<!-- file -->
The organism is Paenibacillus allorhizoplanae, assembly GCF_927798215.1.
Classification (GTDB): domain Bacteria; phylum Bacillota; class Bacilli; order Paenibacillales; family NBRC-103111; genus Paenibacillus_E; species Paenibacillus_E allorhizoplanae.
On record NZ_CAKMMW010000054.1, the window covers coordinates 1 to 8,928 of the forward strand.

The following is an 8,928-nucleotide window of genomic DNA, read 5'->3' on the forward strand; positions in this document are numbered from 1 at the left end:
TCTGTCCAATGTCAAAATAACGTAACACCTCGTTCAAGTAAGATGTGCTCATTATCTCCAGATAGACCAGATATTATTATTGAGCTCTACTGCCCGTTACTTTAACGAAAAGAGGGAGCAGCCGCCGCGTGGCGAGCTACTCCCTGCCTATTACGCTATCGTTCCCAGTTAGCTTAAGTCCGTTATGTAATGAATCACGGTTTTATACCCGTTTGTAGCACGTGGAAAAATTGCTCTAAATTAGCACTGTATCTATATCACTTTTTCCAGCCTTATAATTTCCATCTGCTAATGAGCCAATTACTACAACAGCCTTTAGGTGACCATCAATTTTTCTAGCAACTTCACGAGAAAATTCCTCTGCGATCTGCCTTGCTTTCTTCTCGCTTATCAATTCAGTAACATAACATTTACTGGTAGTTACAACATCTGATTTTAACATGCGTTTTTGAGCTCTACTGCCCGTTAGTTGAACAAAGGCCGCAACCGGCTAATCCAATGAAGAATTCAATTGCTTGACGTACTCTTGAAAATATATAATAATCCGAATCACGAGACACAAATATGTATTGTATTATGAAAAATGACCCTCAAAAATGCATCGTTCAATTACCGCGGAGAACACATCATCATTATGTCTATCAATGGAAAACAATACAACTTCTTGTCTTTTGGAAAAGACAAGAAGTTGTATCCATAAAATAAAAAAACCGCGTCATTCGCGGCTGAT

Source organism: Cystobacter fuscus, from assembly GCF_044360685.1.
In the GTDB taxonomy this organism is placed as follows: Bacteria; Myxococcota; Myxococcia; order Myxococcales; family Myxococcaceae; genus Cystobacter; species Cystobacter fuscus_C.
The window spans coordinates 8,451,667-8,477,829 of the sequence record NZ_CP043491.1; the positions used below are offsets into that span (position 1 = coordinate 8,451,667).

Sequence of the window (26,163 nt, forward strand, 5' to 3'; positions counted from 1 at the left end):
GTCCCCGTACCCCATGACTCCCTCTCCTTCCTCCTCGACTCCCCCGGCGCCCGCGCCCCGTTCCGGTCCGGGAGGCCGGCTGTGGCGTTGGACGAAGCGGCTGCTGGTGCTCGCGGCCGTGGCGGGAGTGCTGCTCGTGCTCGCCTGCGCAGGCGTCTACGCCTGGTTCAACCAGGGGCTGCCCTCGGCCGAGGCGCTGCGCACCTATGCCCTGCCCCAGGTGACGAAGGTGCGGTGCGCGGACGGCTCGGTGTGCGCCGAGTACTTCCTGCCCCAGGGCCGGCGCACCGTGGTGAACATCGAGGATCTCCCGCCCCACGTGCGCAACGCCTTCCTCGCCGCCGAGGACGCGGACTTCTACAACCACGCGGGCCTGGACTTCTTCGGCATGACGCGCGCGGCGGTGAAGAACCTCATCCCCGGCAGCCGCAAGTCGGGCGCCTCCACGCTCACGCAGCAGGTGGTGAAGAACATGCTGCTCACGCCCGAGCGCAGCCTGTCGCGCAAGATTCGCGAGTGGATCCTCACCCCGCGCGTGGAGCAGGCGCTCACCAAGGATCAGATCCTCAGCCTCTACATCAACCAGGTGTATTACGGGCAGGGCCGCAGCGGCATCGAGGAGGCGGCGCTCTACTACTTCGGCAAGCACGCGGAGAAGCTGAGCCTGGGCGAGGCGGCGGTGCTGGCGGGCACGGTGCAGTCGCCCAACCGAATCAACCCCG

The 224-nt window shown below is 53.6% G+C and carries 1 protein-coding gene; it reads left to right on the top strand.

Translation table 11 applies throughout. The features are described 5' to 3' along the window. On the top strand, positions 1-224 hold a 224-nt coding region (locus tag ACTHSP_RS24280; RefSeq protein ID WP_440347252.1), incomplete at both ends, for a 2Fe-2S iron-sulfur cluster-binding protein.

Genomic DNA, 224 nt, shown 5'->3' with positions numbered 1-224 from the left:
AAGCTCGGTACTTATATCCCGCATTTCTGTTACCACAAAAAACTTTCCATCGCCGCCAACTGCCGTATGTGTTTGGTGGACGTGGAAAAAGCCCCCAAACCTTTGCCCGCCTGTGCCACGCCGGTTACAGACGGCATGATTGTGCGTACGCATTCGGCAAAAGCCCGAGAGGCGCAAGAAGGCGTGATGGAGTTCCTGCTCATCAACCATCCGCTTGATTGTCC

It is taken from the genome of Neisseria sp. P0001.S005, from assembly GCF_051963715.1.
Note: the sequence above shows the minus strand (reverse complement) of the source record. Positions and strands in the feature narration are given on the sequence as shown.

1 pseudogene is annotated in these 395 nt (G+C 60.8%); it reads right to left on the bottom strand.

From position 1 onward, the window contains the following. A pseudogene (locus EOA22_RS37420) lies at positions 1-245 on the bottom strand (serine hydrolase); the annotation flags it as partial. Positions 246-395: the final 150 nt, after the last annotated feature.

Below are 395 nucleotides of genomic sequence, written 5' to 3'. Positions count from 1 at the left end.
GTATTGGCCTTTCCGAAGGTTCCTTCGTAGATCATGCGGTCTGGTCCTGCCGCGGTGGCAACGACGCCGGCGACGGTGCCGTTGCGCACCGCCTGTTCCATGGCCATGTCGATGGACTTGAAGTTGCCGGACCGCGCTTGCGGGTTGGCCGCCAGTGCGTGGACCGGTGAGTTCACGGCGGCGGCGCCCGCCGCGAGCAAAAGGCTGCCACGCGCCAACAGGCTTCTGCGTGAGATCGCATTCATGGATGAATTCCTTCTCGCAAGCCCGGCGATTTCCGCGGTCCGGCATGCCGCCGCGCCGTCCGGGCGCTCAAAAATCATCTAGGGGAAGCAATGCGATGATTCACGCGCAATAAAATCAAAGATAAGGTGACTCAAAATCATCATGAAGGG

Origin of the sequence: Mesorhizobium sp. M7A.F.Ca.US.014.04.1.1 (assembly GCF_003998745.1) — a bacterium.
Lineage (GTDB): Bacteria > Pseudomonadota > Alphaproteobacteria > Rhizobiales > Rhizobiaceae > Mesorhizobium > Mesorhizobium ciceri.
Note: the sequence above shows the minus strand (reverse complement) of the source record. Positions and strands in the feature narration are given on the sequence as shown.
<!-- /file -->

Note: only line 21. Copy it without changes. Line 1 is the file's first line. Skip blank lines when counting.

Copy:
Origin of the sequence: Mesorhizobium sp. M7A.F.Ca.US.014.04.1.1 (assembly GCF_003998745.1) — a bacterium.